Margaret was the much loved and pampered daughter of Henry VII and Elizabeth of York. Married to the charismatic James IV of Scotland, her life as a Queen Consort was honourable and happy. Unfortunately, war broke out between her native and her adopted countries, and, as a widow of twenty-three, Margaret struggled to maintain her position in a violent and divided nation.Read Margaret's Life Story
The majority of Margaret’s life was lived in the palaces and castles of the Kings of England and Scotland. Twice she travelled between London and Edinburgh, and she spent some months in the Borders, driven into exile by fear (perhaps misplaced) of the Scottish Governor, Albany.View Margaret's Footsteps
Margaret’s marriage was arranged to bring peace between England and Scotland. Her wedding trip reflected the importance with which the union was viewed by both countries, but diplomacy failed in 1512, in part over the issue of an inheritance. Read more on these aspects of her life here.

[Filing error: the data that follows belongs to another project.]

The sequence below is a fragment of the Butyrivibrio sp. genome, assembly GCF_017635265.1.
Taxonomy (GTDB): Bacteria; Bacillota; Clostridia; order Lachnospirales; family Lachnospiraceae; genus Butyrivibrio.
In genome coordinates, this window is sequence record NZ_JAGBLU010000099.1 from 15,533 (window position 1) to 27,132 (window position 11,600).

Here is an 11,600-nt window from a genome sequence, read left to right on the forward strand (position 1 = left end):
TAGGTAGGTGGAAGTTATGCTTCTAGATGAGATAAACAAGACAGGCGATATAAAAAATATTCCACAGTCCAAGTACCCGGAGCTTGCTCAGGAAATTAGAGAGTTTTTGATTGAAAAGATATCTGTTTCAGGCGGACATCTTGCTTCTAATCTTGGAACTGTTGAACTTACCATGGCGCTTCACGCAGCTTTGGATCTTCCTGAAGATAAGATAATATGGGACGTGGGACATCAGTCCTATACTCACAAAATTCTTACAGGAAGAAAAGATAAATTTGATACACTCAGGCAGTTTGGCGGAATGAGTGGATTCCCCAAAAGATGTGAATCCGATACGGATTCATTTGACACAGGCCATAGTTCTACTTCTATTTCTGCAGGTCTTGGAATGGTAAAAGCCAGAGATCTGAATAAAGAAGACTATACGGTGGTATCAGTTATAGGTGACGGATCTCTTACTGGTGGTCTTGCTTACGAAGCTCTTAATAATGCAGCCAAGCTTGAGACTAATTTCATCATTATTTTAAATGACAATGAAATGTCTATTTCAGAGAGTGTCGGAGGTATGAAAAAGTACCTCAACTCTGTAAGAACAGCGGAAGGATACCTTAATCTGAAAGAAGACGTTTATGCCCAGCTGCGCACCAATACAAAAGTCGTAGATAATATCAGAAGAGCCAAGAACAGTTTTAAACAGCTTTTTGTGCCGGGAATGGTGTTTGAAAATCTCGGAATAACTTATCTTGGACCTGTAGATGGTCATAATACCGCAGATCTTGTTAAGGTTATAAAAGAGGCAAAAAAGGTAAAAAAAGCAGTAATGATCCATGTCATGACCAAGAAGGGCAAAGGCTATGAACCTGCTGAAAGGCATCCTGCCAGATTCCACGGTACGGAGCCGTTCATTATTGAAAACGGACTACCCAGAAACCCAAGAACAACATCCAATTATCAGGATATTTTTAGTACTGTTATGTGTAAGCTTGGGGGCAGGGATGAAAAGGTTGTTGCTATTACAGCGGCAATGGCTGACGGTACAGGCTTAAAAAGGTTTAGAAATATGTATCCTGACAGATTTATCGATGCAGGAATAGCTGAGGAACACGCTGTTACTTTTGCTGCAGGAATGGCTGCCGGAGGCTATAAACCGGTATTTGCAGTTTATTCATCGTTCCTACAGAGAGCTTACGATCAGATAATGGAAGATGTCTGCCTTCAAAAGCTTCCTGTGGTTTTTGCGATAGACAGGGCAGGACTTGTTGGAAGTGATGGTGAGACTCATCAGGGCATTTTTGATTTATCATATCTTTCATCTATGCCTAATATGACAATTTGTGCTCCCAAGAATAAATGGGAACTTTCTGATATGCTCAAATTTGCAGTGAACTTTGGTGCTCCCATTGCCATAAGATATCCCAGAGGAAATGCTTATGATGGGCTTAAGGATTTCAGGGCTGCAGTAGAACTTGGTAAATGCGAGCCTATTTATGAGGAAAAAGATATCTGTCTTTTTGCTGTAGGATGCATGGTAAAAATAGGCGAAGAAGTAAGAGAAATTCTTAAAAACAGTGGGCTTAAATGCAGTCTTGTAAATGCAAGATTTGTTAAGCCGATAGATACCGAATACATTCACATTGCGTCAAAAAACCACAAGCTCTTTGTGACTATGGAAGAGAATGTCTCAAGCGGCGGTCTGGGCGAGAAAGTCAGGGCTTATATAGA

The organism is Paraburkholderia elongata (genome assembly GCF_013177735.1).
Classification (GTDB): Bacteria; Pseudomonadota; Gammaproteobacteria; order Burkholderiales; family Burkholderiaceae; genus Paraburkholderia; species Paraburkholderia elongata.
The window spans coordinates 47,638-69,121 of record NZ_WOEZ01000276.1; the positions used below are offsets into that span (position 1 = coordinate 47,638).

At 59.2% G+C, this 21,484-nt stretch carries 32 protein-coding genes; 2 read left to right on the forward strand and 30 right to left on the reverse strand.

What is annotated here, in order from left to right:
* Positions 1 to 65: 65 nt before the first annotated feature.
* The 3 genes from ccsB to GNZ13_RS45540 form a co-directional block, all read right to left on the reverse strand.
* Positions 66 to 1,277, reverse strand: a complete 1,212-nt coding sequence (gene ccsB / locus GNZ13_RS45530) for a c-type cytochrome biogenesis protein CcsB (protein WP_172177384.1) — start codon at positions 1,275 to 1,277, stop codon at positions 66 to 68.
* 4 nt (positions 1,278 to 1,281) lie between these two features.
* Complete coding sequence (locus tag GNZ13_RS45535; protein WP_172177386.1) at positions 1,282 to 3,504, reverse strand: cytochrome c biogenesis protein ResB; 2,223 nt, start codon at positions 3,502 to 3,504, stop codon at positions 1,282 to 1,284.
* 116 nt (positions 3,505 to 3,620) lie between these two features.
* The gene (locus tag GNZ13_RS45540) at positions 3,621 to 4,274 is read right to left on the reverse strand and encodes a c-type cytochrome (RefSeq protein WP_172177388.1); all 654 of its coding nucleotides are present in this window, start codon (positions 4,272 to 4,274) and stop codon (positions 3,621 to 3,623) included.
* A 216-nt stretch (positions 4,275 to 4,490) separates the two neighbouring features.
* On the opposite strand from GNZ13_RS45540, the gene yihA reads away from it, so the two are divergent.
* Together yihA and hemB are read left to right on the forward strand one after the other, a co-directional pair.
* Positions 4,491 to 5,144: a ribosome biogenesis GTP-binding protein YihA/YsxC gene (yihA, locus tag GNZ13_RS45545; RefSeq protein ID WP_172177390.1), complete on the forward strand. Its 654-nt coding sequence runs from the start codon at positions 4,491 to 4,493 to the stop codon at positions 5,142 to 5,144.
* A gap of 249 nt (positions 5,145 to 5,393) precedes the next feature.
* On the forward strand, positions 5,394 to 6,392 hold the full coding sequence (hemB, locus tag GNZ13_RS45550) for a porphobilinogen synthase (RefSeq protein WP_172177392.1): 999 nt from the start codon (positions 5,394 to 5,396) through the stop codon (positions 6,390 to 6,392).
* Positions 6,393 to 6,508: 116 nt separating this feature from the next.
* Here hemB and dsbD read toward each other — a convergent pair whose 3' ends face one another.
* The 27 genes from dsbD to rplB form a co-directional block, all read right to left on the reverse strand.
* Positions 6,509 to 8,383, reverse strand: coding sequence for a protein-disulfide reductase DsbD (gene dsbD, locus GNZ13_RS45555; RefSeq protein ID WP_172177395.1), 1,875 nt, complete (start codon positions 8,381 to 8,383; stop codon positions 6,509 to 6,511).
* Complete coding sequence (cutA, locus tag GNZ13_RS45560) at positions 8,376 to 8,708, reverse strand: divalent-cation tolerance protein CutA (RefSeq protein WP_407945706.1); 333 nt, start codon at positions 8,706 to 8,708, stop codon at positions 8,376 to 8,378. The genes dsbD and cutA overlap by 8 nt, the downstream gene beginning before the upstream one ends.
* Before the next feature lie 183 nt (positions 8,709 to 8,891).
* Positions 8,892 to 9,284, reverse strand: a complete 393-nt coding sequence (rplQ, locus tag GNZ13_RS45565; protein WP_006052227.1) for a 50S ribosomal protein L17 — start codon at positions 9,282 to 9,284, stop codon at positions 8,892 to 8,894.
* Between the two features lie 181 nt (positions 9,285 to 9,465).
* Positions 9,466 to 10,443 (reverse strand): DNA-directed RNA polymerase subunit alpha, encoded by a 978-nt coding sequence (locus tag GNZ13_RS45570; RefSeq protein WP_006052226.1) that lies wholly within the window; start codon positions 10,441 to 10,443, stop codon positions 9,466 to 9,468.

Modern biographies of Margaret are limited, although she often features in other biographies or general histories, such as Marshall’s ‘Scottish Queens’, Porter’s 'Crown of Thistles’, and de Lisle's ‘Tudor: the Family Story’. The most comprehensive account of her life is in Maria Perry’s 'Sisters to the King', reviewed here.